Not a postcard
Many of the hospitals
in the area.
The Bethesda Oak Hospital was started in 1898 by seven German Methodist deaconesses-women who had chosen the religious life and service to Methodist institutions-staffed the hospital. The 4 story Deaconess building you see to the right in a couple of the cards was built in 1917 and was used to house the women working at the hospital. Over the ensuing years older buildings have been demolished to make room for newer structures. A satellite hospital, Bethesda North opened in Montgomery in 1970.
The Dorcas Institute
Begun in 1910 The Dorcas Institute is the Bethesda training school for deaconess women learning the nursing profession.
BETTS STREET HOSPITAL
AKA ST. MARY'S HOSPITAL
Located on the northwest corner of Betts and Linn Streets this hospital was a 4 story brick building with 325 beds. It was established in 1858 by the Sisters of the Poor of St. Francis. Taking care of the residents in the west end, it was second among local hospitals in the number of emergency cases handled.
Chapel X-ray Department
Dunham Hospital Open air school
This institution was established in 1897 as the first municipally owned tuberculosis sanatorium in the United States. Situated on 150 acres above Lick Run Valley on Guerley Road. From 1927 to 1945 it was called the Hamilton County Tuberculosis Sanatorium. In 1945 it was renamed Dunham Hospital in honor of Dr. Henry Kennon Dunham who had served, without pay, as medical director from 1909 to 1940. The last card shows an open air school for children with tuberculosis. I am just guessing that it was located at the Branch Hospital (If anyone knows, please let me know). In winter this school was obviously very cold. It now turns out that this MIGHT be the school pictured in the non-postcard image below. This school called the Clifton Open Air School was started by Mrs. Helen Lotspeich. She was an enthusiast of fresh air and its presumed beneficial effects on health. She always kept the windows wide open and there were no heaters installed at all. In 1930 a new school was opened that had heat but the windows were still kept open.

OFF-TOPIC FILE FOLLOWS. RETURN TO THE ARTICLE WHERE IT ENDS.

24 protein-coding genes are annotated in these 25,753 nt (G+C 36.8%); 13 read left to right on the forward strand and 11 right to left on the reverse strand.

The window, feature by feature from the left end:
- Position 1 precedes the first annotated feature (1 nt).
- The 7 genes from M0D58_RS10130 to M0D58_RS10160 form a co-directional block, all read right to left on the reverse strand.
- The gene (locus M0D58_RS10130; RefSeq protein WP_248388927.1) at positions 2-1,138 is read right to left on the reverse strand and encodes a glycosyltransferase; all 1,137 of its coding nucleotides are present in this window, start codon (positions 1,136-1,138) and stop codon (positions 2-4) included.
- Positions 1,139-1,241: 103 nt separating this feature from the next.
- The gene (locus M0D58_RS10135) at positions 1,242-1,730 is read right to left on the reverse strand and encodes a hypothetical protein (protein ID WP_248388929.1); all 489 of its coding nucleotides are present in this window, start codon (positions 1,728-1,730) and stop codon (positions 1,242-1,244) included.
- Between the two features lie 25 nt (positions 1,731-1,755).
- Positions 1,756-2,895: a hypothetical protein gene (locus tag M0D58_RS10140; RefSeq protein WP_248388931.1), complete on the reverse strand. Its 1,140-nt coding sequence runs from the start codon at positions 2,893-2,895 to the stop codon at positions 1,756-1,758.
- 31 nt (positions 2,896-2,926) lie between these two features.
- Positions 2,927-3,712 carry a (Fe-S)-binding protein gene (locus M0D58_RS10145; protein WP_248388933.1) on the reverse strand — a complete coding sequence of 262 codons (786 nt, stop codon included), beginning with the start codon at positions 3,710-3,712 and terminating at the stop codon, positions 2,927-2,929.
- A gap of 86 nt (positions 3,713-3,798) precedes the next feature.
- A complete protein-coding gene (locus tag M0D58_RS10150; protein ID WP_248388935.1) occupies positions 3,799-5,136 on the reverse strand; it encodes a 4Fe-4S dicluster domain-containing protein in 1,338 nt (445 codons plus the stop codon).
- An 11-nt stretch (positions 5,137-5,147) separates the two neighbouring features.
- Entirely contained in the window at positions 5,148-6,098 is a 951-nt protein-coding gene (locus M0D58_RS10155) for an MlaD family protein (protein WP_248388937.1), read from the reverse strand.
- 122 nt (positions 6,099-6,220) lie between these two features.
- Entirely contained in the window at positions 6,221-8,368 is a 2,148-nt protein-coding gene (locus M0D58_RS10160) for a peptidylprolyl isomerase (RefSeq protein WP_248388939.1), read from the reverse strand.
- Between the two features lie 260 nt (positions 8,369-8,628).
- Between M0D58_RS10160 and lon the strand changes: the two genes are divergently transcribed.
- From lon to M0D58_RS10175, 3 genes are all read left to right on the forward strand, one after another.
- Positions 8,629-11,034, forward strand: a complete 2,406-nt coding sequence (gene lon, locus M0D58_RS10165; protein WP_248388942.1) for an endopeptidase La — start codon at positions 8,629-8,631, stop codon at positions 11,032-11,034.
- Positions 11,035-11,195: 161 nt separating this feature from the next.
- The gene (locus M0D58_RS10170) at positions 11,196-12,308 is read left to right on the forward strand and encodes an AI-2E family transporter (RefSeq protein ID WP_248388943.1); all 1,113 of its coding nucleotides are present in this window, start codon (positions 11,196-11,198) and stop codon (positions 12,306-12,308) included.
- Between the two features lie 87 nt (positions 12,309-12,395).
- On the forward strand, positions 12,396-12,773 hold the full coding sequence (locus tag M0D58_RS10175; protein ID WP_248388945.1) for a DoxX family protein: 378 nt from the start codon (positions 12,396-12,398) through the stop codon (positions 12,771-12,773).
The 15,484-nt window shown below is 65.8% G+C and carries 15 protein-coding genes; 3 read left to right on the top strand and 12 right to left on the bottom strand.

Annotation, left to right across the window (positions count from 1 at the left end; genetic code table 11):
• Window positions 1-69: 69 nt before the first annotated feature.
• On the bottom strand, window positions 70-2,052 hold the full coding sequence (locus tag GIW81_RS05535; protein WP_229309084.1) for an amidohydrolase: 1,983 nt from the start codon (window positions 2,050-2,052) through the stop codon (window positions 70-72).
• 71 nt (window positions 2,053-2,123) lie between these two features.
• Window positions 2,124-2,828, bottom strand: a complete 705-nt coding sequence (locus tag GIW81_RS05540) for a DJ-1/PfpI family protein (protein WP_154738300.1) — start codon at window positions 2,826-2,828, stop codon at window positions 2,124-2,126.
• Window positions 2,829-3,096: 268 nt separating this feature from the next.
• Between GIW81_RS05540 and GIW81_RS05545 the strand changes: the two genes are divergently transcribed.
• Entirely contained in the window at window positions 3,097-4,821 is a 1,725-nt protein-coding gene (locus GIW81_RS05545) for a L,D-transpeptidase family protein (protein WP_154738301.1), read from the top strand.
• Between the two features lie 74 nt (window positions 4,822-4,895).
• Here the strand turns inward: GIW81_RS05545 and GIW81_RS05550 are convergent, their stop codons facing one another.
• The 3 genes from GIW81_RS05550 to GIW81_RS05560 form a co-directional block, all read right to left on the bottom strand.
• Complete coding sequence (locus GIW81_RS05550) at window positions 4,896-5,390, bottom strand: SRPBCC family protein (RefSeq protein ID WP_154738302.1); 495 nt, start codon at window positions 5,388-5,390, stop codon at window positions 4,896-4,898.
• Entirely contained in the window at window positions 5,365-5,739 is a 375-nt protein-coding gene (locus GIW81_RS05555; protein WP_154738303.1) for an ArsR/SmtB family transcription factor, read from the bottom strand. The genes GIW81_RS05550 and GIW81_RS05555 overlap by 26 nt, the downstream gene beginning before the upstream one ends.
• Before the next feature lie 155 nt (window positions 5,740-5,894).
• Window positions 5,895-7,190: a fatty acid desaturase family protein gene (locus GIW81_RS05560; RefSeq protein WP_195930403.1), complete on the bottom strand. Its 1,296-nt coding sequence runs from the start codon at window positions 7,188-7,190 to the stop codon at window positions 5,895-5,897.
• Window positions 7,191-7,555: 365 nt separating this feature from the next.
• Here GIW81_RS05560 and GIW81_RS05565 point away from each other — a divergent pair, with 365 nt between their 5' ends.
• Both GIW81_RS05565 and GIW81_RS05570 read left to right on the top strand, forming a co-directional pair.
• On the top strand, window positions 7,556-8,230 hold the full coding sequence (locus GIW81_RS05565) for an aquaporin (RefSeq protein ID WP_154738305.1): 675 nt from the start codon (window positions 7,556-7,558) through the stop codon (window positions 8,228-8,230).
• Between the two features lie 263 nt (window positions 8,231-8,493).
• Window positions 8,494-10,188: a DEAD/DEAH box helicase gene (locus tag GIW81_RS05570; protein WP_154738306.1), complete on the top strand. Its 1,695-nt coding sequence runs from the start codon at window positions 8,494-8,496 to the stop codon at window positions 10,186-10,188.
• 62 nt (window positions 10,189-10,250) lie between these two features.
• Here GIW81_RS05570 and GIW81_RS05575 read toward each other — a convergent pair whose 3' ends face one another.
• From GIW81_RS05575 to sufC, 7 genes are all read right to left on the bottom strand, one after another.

Open air school
This hospital stood where Christ Hospitals nurses home now stands at Eleanor Place near Mason St. in Mt Auburn. The hospital opened on November 23, 1887. In 1928 it moved into the newer structure you see in the last 3 cards which is located at Elland and Bethesda Avenues. It is now considered to be the largest facility of its kind in the nation with a staff of about 2,500 and a budget of more the $65,000,000. It is affiliated with the Medical College of the University of Cincinnati. The hospital is an institution of the Protestant Episcopal Church. Vincent Hall in the second card is the nurses home. Named in honor of Bishop Boyd Vincent William C. Proctor, of Proctor & Gamble, donated $250,000 for its construction.
These are not postcards
North side South side
The structure you see in the first half was constructed in 1856 for the nationally famous finishing school for girls, Mount Auburn Young ladies Institute. It is located at 2139 Auburn Avenue. The Christ Hospital and Elizabeth Gamble Deaconess Home moved here from the West End in 1893. The larger 10 story building with two wings was erected in 1930. The school of nursing graduated its first class in 1903.
Nurses Home Hospital / Nurses Home Approach to Hospital
2 Winter Views
Nurses Home Nurses Home Rear Nurses Home Parlor
Babies Ward Children's Ward Women's Ward The Industries
Extra long cards
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